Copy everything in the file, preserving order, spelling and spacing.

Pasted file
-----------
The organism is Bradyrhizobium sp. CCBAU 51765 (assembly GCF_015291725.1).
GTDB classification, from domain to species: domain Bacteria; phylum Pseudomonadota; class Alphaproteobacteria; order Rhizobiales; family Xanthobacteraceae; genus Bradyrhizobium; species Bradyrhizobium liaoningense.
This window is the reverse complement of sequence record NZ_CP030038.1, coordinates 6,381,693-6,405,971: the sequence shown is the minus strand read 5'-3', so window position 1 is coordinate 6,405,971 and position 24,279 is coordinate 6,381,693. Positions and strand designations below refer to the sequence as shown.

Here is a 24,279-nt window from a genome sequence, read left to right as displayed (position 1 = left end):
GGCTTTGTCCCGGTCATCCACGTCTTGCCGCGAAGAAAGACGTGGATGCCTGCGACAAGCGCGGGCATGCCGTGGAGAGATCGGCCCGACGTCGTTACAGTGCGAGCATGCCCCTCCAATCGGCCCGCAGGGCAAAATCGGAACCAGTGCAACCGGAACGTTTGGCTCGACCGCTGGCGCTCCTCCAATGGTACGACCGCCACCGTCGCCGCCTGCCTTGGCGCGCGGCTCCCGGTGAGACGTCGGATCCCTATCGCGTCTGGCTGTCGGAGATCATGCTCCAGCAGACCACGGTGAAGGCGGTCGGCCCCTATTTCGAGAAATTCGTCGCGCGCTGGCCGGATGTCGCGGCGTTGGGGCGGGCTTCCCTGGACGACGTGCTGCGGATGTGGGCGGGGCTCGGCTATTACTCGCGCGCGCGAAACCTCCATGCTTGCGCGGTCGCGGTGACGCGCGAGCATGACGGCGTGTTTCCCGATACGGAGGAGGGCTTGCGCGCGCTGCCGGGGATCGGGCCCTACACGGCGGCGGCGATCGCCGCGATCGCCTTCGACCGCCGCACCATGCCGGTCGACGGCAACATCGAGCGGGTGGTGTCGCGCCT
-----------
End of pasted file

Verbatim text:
The organism is Bradyrhizobium sp. CCBAU 51765 (assembly GCF_015291725.1).
GTDB classification, from domain to species: domain Bacteria; phylum Pseudomonadota; class Alphaproteobacteria; order Rhizobiales; family Xanthobacteraceae; genus Bradyrhizobium; species Bradyrhizobium liaoningense.
This window is the reverse complement of sequence record NZ_CP030038.1, coordinates 6,381,693-6,405,971: the sequence shown is the minus strand read 5'-3', so window position 1 is coordinate 6,405,971 and position 24,279 is coordinate 6,381,693. Positions and strand designations below refer to the sequence as shown.

Here is a 24,279-nt window from a genome sequence, read left to right as displayed (position 1 = left end):
GGCTTTGTCCCGGTCATCCACGTCTTGCCGCGAAGAAAGACGTGGATGCCTGCGACAAGCGCGGGCATGCCGTGGAGAGATCGGCCCGACGTCGTTACAGTGCGAGCATGCCCCTCCAATCGGCCCGCAGGGCAAAATCGGAACCAGTGCAACCGGAACGTTTGGCTCGACCGCTGGCGCTCCTCCAATGGTACGACCGCCACCGTCGCCGCCTGCCTTGGCGCGCGGCTCCCGGTGAGACGTCGGATCCCTATCGCGTCTGGCTGTCGGAGATCATGCTCCAGCAGACCACGGTGAAGGCGGTCGGCCCCTATTTCGAGAAATTCGTCGCGCGCTGGCCGGATGTCGCGGCGTTGGGGCGGGCTTCCCTGGACGACGTGCTGCGGATGTGGGCGGGGCTCGGCTATTACTCGCGCGCGCGAAACCTCCATGCTTGCGCGGTCGCGGTGACGCGCGAGCATGACGGCGTGTTTCCCGATACGGAGGAGGGCTTGCGCGCGCTGCCGGGGATCGGGCCCTACACGGCGGCGGCGATCGCCGCGATCGCCTTCGACCGCCGCACCATGCCGGTCGACGGCAACATCGAGCGGGTGGTGTCGCGCCT